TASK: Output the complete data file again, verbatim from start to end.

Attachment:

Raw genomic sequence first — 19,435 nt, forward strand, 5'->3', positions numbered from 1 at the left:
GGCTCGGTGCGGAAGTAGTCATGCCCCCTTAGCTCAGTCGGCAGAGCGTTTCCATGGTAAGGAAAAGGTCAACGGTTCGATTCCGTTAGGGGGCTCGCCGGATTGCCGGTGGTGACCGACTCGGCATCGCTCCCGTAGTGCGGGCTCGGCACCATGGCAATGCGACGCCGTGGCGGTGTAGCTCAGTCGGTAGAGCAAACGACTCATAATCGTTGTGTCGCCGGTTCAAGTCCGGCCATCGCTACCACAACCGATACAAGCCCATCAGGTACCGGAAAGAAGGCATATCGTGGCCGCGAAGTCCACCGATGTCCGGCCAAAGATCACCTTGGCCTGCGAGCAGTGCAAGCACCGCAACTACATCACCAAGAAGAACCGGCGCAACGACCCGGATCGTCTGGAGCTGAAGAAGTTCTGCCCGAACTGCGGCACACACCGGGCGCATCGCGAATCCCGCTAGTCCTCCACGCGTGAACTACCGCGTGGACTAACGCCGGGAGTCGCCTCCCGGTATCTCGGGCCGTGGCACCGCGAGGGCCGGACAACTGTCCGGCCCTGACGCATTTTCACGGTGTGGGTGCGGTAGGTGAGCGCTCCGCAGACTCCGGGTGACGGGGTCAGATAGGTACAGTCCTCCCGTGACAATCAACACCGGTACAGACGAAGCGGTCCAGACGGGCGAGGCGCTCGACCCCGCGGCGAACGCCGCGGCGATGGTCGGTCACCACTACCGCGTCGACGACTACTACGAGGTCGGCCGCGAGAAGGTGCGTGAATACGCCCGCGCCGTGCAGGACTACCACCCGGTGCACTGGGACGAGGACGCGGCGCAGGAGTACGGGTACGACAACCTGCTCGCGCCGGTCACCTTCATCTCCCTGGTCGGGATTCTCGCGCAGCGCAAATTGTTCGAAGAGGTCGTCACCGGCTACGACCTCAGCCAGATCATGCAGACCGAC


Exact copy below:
Raw genomic sequence first — 19,435 nt, forward strand, 5'->3', positions numbered from 1 at the left:
GGCTCGGTGCGGAAGTAGTCATGCCCCCTTAGCTCAGTCGGCAGAGCGTTTCCATGGTAAGGAAAAGGTCAACGGTTCGATTCCGTTAGGGGGCTCGCCGGATTGCCGGTGGTGACCGACTCGGCATCGCTCCCGTAGTGCGGGCTCGGCACCATGGCAATGCGACGCCGTGGCGGTGTAGCTCAGTCGGTAGAGCAAACGACTCATAATCGTTGTGTCGCCGGTTCAAGTCCGGCCATCGCTACCACAACCGATACAAGCCCATCAGGTACCGGAAAGAAGGCATATCGTGGCCGCGAAGTCCACCGATGTCCGGCCAAAGATCACCTTGGCCTGCGAGCAGTGCAAGCACCGCAACTACATCACCAAGAAGAACCGGCGCAACGACCCGGATCGTCTGGAGCTGAAGAAGTTCTGCCCGAACTGCGGCACACACCGGGCGCATCGCGAATCCCGCTAGTCCTCCACGCGTGAACTACCGCGTGGACTAACGCCGGGAGTCGCCTCCCGGTATCTCGGGCCGTGGCACCGCGAGGGCCGGACAACTGTCCGGCCCTGACGCATTTTCACGGTGTGGGTGCGGTAGGTGAGCGCTCCGCAGACTCCGGGTGACGGGGTCAGATAGGTACAGTCCTCCCGTGACAATCAACACCGGTACAGACGAAGCGGTCCAGACGGGCGAGGCGCTCGACCCCGCGGCGAACGCCGCGGCGATGGTCGGTCACCACTACCGCGTCGACGACTACTACGAGGTCGGCCGCGAGAAGGTGCGTGAATACGCCCGCGCCGTGCAGGACTACCACCCGGTGCACTGGGACGAGGACGCGGCGCAGGAGTACGGGTACGACAACCTGCTCGCGCCGGTCACCTTCATCTCCCTGGTCGGGATTCTCGCGCAGCGCAAATTGTTCGAAGAGGTCGTCACCGGCTACGACCTCAGCCAGATCATGCAGACCGAC